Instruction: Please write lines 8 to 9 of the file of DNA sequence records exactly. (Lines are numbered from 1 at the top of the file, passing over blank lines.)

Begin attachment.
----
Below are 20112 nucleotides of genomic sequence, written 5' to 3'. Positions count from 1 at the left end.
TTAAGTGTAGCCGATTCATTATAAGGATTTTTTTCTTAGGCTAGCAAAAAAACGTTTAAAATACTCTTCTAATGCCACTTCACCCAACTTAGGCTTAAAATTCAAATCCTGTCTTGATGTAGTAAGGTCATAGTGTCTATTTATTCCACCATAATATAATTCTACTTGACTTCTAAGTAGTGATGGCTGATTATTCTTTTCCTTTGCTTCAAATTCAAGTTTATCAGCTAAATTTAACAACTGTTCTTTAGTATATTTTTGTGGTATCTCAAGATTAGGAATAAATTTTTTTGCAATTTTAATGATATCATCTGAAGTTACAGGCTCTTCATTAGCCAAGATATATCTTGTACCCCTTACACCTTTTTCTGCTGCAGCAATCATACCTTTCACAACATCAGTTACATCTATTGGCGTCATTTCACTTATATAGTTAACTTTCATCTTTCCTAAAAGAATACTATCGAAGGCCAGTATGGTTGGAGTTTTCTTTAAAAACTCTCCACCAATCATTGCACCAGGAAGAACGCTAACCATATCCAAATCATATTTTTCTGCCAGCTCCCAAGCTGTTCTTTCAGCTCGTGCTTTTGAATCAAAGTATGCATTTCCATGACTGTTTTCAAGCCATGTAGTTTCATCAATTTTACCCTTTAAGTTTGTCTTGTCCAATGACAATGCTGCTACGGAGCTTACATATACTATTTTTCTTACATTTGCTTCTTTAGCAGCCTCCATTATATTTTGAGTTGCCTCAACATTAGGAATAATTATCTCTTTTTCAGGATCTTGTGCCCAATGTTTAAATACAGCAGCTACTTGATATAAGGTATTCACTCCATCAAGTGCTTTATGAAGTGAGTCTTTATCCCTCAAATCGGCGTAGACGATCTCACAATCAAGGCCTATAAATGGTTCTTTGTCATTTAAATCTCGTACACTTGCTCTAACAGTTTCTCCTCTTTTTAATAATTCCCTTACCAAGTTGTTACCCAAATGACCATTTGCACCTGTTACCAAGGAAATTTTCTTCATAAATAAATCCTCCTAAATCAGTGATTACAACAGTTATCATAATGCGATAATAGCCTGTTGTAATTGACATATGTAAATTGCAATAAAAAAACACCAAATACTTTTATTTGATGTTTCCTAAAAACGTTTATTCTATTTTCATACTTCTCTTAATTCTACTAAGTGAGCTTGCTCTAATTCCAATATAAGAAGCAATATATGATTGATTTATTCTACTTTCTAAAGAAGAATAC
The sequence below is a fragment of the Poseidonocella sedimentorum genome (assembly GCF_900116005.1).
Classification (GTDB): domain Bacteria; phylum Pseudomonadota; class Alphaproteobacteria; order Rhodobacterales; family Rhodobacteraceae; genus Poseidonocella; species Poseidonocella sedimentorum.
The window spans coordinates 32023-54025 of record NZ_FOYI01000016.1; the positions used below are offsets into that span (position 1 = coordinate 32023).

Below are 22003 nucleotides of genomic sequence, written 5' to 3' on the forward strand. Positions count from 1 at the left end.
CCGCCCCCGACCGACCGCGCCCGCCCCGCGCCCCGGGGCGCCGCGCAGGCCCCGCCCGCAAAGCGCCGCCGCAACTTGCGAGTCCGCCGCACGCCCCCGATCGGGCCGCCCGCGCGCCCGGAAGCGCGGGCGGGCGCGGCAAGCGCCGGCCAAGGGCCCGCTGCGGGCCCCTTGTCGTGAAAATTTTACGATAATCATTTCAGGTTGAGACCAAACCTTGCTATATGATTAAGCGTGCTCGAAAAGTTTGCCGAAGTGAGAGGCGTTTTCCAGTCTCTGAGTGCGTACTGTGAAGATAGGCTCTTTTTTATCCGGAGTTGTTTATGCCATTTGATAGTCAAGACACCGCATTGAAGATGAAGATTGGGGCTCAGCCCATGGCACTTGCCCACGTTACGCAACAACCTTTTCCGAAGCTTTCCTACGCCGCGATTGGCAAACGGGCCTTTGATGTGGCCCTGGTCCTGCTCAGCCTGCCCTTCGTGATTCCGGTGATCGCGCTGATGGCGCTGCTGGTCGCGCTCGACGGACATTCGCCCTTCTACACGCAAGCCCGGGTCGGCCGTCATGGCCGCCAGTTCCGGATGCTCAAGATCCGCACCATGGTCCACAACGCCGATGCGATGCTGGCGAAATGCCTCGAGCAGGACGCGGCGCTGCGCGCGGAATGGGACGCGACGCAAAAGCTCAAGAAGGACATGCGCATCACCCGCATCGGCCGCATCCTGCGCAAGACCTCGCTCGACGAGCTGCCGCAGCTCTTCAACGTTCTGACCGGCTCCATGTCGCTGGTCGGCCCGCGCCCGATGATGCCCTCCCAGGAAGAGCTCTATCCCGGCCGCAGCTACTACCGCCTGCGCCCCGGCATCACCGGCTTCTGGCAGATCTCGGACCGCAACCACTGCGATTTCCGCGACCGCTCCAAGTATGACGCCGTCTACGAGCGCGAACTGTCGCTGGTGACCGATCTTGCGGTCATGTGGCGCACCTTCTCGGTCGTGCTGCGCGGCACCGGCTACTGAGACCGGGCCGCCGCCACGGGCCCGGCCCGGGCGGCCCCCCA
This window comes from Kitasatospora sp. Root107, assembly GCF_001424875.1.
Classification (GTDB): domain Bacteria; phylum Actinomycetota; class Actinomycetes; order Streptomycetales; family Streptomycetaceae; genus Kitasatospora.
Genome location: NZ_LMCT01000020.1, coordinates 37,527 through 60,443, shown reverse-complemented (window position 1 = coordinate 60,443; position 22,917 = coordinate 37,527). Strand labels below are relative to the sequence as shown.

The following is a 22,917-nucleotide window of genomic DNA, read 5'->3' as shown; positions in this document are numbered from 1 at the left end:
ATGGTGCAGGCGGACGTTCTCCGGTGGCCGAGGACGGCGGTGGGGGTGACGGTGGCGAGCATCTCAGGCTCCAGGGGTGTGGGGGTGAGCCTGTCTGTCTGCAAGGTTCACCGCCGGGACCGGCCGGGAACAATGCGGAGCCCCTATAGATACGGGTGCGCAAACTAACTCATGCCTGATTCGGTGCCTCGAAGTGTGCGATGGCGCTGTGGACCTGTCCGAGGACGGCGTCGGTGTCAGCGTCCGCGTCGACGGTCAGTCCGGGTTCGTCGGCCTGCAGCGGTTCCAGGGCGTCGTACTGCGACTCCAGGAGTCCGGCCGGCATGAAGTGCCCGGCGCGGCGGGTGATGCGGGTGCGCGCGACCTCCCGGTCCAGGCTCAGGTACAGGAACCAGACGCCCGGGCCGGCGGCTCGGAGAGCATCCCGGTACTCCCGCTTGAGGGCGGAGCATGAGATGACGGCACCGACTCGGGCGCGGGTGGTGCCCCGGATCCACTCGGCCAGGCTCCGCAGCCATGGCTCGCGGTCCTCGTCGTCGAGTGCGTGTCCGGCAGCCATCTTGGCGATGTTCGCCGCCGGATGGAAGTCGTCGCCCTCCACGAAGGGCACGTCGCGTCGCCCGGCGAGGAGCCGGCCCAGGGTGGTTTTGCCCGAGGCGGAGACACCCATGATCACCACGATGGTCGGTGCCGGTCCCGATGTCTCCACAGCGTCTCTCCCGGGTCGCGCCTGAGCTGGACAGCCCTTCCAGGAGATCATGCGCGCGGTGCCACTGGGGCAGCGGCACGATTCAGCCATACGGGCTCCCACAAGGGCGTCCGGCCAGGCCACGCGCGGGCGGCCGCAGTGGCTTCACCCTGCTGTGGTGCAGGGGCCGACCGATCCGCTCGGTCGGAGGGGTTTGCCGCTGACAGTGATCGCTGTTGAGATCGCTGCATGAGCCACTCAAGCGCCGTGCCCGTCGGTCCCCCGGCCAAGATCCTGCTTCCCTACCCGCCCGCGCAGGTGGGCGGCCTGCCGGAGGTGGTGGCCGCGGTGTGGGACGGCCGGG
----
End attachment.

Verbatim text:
This window comes from Kitasatospora sp. Root107, assembly GCF_001424875.1.
Classification (GTDB): domain Bacteria; phylum Actinomycetota; class Actinomycetes; order Streptomycetales; family Streptomycetaceae; genus Kitasatospora.